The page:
39. Agriculture in Economic Development • A new phase in Ag Dev?: Agricultural Sustainable Development • World Bank: ‘successful’ Ag Dev • sustainable, by insuring the conservation and proper use of renewable resources • promote economic efficiency • its benefits must be distributed equitably • CGIAR: • technological and research priorities to make agricultural production in the Third World more sustainable • IFAD: • strategies for implementing sustainableAg Dev in resource poor environments • strategies for spreading benefits to the rural poor

  40. INTERNATIONAL AND NATIONAL POLICIES Farmer and community decision-making NATIONAL ECONOMY INDIVIDUAL LIVELIHOOD Agricultural Sustainability RESOURCES Human PRODUCTS Food and fiber Man-made AGRICULTURE Natural

  41. Agricultural Sustainability • A) The sustainability of resources: • renewable vs. exhaustible resources  husband renewable resources in such a way as to provide a long-term sustainable base for production • frontier and poor societies  unsustainable resources use, that is intensive application of: • - capital • -technology • - (labor) • LDCs cannot afford the technological investment, nor do they have dependent countries which they can exploit

  42. Agricultural Sustainability • B) Mismatched technologies: • within the agricultural production system lack of knowledge or appropriate skills  low efficiency  higher costs • outside the agricultural production system  agrochemicals human diseases, pollution, etc. What is agricultural sustainability? The ability to maintain productivity, whether of a field or farm or nation, in the face of stress or shock ( resilience). A stress may be increasing salinity, or erosion, or debt; etc.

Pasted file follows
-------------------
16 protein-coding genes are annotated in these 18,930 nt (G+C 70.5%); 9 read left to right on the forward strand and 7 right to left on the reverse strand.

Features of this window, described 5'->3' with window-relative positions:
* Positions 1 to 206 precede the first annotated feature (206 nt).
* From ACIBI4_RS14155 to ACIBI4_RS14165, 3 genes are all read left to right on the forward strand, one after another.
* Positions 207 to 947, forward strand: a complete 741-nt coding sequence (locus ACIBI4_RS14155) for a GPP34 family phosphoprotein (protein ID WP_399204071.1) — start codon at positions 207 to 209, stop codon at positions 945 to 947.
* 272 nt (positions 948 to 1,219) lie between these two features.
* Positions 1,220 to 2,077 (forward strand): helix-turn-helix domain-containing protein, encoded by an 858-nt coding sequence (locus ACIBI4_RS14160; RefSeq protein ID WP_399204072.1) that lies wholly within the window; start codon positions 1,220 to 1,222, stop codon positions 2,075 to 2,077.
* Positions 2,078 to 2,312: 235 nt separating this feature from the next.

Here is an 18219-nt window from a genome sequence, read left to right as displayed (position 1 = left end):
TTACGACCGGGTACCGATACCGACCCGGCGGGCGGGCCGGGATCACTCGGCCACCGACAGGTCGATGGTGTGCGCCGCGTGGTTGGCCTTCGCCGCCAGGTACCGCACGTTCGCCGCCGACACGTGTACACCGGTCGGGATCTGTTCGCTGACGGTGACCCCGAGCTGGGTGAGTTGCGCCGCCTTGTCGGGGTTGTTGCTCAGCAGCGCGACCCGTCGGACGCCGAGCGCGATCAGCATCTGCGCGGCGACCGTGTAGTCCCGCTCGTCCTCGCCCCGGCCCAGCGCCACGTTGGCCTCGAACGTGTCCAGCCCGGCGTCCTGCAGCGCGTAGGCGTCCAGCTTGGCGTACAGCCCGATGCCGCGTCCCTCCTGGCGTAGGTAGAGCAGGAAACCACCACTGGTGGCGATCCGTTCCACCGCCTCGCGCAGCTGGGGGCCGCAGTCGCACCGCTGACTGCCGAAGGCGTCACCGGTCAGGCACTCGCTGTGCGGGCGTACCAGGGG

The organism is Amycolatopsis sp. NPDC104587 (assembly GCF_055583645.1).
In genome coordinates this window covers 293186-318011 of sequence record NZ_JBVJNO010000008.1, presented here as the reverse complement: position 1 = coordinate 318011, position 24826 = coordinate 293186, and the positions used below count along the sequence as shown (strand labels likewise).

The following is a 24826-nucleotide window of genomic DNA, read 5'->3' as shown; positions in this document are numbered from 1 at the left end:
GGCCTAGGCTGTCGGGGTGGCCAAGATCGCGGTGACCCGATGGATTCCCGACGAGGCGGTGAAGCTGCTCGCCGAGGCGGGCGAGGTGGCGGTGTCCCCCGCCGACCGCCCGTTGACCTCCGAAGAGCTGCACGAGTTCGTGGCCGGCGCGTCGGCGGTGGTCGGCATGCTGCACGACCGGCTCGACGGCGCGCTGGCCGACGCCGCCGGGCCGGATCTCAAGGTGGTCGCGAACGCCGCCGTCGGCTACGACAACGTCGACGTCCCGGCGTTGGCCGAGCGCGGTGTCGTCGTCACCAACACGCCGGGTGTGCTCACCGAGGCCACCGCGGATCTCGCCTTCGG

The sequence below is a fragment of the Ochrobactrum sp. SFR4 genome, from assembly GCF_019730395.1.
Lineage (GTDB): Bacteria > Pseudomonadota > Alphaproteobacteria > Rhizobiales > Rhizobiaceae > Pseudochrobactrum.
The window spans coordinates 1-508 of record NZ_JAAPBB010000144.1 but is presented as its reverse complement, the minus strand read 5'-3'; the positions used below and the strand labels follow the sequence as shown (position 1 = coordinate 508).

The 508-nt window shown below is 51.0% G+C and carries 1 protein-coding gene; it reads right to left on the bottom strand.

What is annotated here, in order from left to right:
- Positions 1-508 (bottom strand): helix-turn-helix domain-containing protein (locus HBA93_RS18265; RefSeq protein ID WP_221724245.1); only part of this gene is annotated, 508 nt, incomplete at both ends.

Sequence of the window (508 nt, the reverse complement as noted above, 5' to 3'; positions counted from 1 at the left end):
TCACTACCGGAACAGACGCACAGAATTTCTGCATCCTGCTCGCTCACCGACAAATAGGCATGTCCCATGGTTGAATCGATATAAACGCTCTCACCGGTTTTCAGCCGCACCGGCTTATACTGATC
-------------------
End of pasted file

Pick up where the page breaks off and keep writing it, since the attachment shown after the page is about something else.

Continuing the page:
43. agricultural product high shock low time Agricultural Sustainability a) Sustainability ( resilience) • Function of: • the intrinsiccharacteristics of the system, • the nature and strength of the stresses and shocks, • the human inputs which may be introduced to counter these stresses and shocks

  44. high agricultural product low time Agricultural Sustainability b) Productivity Output of valued product perunit of resource input : •land (solar energy), • labor (human energy), •capital (fossil fuel energy)

  45. high agricultural product low time Agricultural Sustainability c) Stability The constancy of productivity in the face of small disturbing forces arising from the normal fluctuations and cycles in the surrounding environment: •climate, • market demand, •etc.

  46. high number of beneficiaries low agricultural product Agricultural Sustainability d) Equitability The evenness of distribution of the productivity of the agricultural system among the human beneficiaries Trade-offs

  47. Revenue Cost TR QMAX max p TC XMAX X* Input (X) Agricultural Sustainability e) Efficiency Maximum economic efficiency is equivalent to maximum profit Maximization with sustainability constraints

  48. World Country Region Watershed Village Household Livelihood system Gathering & hunting Handicraft manifacture Farming system Off-farm employment Trading Livestock system Cropping system Field Paddock Herd Crop Plant environment Animal environment Spatial and Hierarchical Dimensions Trade-offs